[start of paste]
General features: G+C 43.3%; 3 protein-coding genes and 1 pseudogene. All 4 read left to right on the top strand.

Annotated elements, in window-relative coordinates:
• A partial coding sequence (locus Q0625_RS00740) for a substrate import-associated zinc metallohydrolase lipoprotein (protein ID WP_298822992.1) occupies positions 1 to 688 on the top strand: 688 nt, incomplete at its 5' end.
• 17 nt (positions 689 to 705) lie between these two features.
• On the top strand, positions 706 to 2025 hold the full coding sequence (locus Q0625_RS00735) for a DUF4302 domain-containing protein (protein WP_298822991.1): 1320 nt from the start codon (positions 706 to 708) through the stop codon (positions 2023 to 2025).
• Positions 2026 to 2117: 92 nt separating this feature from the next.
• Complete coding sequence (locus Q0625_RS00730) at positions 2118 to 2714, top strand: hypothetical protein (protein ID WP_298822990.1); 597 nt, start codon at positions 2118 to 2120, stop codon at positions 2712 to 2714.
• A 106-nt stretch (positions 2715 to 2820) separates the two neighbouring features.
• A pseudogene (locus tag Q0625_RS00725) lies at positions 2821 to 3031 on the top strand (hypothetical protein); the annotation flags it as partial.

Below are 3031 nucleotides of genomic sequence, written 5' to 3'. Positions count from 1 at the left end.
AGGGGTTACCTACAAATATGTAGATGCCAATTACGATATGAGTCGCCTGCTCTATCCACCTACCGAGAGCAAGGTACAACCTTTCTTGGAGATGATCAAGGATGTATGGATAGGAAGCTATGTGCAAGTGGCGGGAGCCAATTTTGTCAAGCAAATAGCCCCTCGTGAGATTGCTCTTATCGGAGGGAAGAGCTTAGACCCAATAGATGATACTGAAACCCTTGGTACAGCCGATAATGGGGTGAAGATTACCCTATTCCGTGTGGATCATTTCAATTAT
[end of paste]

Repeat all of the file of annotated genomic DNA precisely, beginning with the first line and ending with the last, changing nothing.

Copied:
General features: G+C 43.3%; 3 protein-coding genes and 1 pseudogene. All 4 read left to right on the top strand.

Annotated elements, in window-relative coordinates:
• A partial coding sequence (locus Q0625_RS00740) for a substrate import-associated zinc metallohydrolase lipoprotein (protein ID WP_298822992.1) occupies positions 1 to 688 on the top strand: 688 nt, incomplete at its 5' end.
• 17 nt (positions 689 to 705) lie between these two features.
• On the top strand, positions 706 to 2025 hold the full coding sequence (locus Q0625_RS00735) for a DUF4302 domain-containing protein (protein WP_298822991.1): 1320 nt from the start codon (positions 706 to 708) through the stop codon (positions 2023 to 2025).
• Positions 2026 to 2117: 92 nt separating this feature from the next.
• Complete coding sequence (locus Q0625_RS00730) at positions 2118 to 2714, top strand: hypothetical protein (protein ID WP_298822990.1); 597 nt, start codon at positions 2118 to 2120, stop codon at positions 2712 to 2714.
• A 106-nt stretch (positions 2715 to 2820) separates the two neighbouring features.
• A pseudogene (locus tag Q0625_RS00725) lies at positions 2821 to 3031 on the top strand (hypothetical protein); the annotation flags it as partial.

Below are 3031 nucleotides of genomic sequence, written 5' to 3'. Positions count from 1 at the left end.
AGGGGTTACCTACAAATATGTAGATGCCAATTACGATATGAGTCGCCTGCTCTATCCACCTACCGAGAGCAAGGTACAACCTTTCTTGGAGATGATCAAGGATGTATGGATAGGAAGCTATGTGCAAGTGGCGGGAGCCAATTTTGTCAAGCAAATAGCCCCTCGTGAGATTGCTCTTATCGGAGGGAAGAGCTTAGACCCAATAGATGATACTGAAACCCTTGGTACAGCCGATAATGGGGTGAAGATTACCCTATTCCGTGTGGATCATTTCAATTAT